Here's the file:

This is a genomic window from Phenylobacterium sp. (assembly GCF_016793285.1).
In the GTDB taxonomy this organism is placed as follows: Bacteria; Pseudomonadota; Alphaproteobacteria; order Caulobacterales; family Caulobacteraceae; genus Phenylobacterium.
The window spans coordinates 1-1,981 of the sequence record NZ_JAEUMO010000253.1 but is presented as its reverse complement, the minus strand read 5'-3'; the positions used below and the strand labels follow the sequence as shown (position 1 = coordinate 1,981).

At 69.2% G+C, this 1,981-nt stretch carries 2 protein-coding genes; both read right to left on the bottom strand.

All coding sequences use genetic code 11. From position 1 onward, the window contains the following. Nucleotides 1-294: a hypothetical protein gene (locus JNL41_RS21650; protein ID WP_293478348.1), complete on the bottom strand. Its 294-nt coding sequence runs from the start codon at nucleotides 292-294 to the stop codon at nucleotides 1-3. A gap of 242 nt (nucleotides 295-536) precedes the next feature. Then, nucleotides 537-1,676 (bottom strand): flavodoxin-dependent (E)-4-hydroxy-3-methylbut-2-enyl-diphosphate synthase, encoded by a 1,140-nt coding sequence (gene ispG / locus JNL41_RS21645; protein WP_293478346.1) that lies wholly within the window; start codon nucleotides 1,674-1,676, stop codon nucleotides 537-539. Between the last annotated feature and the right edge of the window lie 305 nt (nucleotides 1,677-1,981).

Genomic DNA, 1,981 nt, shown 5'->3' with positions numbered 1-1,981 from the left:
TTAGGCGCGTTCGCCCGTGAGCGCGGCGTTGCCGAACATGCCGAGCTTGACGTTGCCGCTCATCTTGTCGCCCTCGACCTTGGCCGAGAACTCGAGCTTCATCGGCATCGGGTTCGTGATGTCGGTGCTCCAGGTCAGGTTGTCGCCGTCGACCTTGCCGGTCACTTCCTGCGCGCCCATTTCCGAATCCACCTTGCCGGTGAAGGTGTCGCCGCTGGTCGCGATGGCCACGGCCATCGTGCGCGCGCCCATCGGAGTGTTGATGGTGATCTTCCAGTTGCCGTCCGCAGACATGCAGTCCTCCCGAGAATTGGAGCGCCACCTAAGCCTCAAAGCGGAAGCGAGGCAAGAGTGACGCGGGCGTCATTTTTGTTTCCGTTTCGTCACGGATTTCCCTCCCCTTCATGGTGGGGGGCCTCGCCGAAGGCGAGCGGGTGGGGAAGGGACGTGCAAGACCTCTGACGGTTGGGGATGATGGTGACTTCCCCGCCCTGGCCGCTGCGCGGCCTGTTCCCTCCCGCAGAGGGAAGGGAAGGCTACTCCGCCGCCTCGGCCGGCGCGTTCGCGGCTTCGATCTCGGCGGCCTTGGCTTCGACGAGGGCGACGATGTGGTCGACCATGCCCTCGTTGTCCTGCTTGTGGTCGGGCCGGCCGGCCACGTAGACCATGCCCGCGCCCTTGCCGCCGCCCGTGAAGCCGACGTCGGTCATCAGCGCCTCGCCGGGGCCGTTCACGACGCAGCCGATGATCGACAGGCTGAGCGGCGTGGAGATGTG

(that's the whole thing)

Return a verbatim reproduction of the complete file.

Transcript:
This is a genomic window from Phenylobacterium sp. (assembly GCF_016793285.1).
In the GTDB taxonomy this organism is placed as follows: Bacteria; Pseudomonadota; Alphaproteobacteria; order Caulobacterales; family Caulobacteraceae; genus Phenylobacterium.
The window spans coordinates 1-1,981 of the sequence record NZ_JAEUMO010000253.1 but is presented as its reverse complement, the minus strand read 5'-3'; the positions used below and the strand labels follow the sequence as shown (position 1 = coordinate 1,981).

At 69.2% G+C, this 1,981-nt stretch carries 2 protein-coding genes; both read right to left on the bottom strand.

All coding sequences use genetic code 11. From position 1 onward, the window contains the following. Nucleotides 1-294: a hypothetical protein gene (locus JNL41_RS21650; protein ID WP_293478348.1), complete on the bottom strand. Its 294-nt coding sequence runs from the start codon at nucleotides 292-294 to the stop codon at nucleotides 1-3. A gap of 242 nt (nucleotides 295-536) precedes the next feature. Then, nucleotides 537-1,676 (bottom strand): flavodoxin-dependent (E)-4-hydroxy-3-methylbut-2-enyl-diphosphate synthase, encoded by a 1,140-nt coding sequence (gene ispG / locus JNL41_RS21645; protein WP_293478346.1) that lies wholly within the window; start codon nucleotides 1,674-1,676, stop codon nucleotides 537-539. Between the last annotated feature and the right edge of the window lie 305 nt (nucleotides 1,677-1,981).

Genomic DNA, 1,981 nt, shown 5'->3' with positions numbered 1-1,981 from the left:
TTAGGCGCGTTCGCCCGTGAGCGCGGCGTTGCCGAACATGCCGAGCTTGACGTTGCCGCTCATCTTGTCGCCCTCGACCTTGGCCGAGAACTCGAGCTTCATCGGCATCGGGTTCGTGATGTCGGTGCTCCAGGTCAGGTTGTCGCCGTCGACCTTGCCGGTCACTTCCTGCGCGCCCATTTCCGAATCCACCTTGCCGGTGAAGGTGTCGCCGCTGGTCGCGATGGCCACGGCCATCGTGCGCGCGCCCATCGGAGTGTTGATGGTGATCTTCCAGTTGCCGTCCGCAGACATGCAGTCCTCCCGAGAATTGGAGCGCCACCTAAGCCTCAAAGCGGAAGCGAGGCAAGAGTGACGCGGGCGTCATTTTTGTTTCCGTTTCGTCACGGATTTCCCTCCCCTTCATGGTGGGGGGCCTCGCCGAAGGCGAGCGGGTGGGGAAGGGACGTGCAAGACCTCTGACGGTTGGGGATGATGGTGACTTCCCCGCCCTGGCCGCTGCGCGGCCTGTTCCCTCCCGCAGAGGGAAGGGAAGGCTACTCCGCCGCCTCGGCCGGCGCGTTCGCGGCTTCGATCTCGGCGGCCTTGGCTTCGACGAGGGCGACGATGTGGTCGACCATGCCCTCGTTGTCCTGCTTGTGGTCGGGCCGGCCGGCCACGTAGACCATGCCCGCGCCCTTGCCGCCGCCCGTGAAGCCGACGTCGGTCATCAGCGCCTCGCCGGGGCCGTTCACGACGCAGCCGATGATCGACAGGCTGAGCGGCGTGGAGATGTG